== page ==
BUSINESS

Solyndra Bankruptcy Plan Approved, Even As Government Complains It Offers Huge Tax Breaks To Investors

FILE - This Monday, Oct. 31, 2011 file photo shows an auction sign at the bankrupt Solyndra headquarters in Fremont, Calif. b
FILE - This Monday, Oct. 31, 2011 file photo shows an auction sign at the bankrupt Solyndra headquarters in Fremont, Calif. before an auction. The bankrupt solar company Solyndra has become a rallying point for conservatives who hold up the California firm as a symbol of the Obama administration's failed economic policies. Now hundreds of glass rods custom made for Solyndra solar panels have found new life as an art installation at the University of California, Berkeley. But like all things associated with Solyndra, the "SOL Grotto" exhibit has become a political target this election season. (AP Photo/Paul Sakuma, File)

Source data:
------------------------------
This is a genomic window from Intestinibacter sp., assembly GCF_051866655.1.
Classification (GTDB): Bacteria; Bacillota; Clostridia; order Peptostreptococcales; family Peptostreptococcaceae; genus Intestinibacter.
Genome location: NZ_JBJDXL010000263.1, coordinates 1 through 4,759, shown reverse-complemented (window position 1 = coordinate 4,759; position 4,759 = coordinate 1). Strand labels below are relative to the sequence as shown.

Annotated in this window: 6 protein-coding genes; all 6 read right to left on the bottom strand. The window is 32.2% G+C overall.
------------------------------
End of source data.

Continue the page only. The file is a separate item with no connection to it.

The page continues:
(Reuters) - Solyndra, the failed solar panel maker, received court approval on Monday for its plan to repay creditors after a bankruptcy judge overruled objections by the U.S. government.

The government, which said it may appeal the ruling, had said the plan improperly provided $341 million in tax breaks to venture capital investors Argonaut Private Equity and Madrone Capital Partners.

In approving the company's proposal, U.S. Bankruptcy Judge Mary Walrath in Delaware said the government had failed to prove the primary purpose of the plan was to preserve tax benefits for the investors.

The U.S. government may decide to appeal, said Anne Oliver, an attorney for the Internal Revenue Service. At Oliver's request, Walrath delayed the repayment plan from going into effect for 10 days.

(Editing by Lisa Von Ahn)

HuffPost

BEFORE YOU GO

PHOTO GALLERY
14 Facts Obama Doesn't Want You To Know
CONVERSATIONS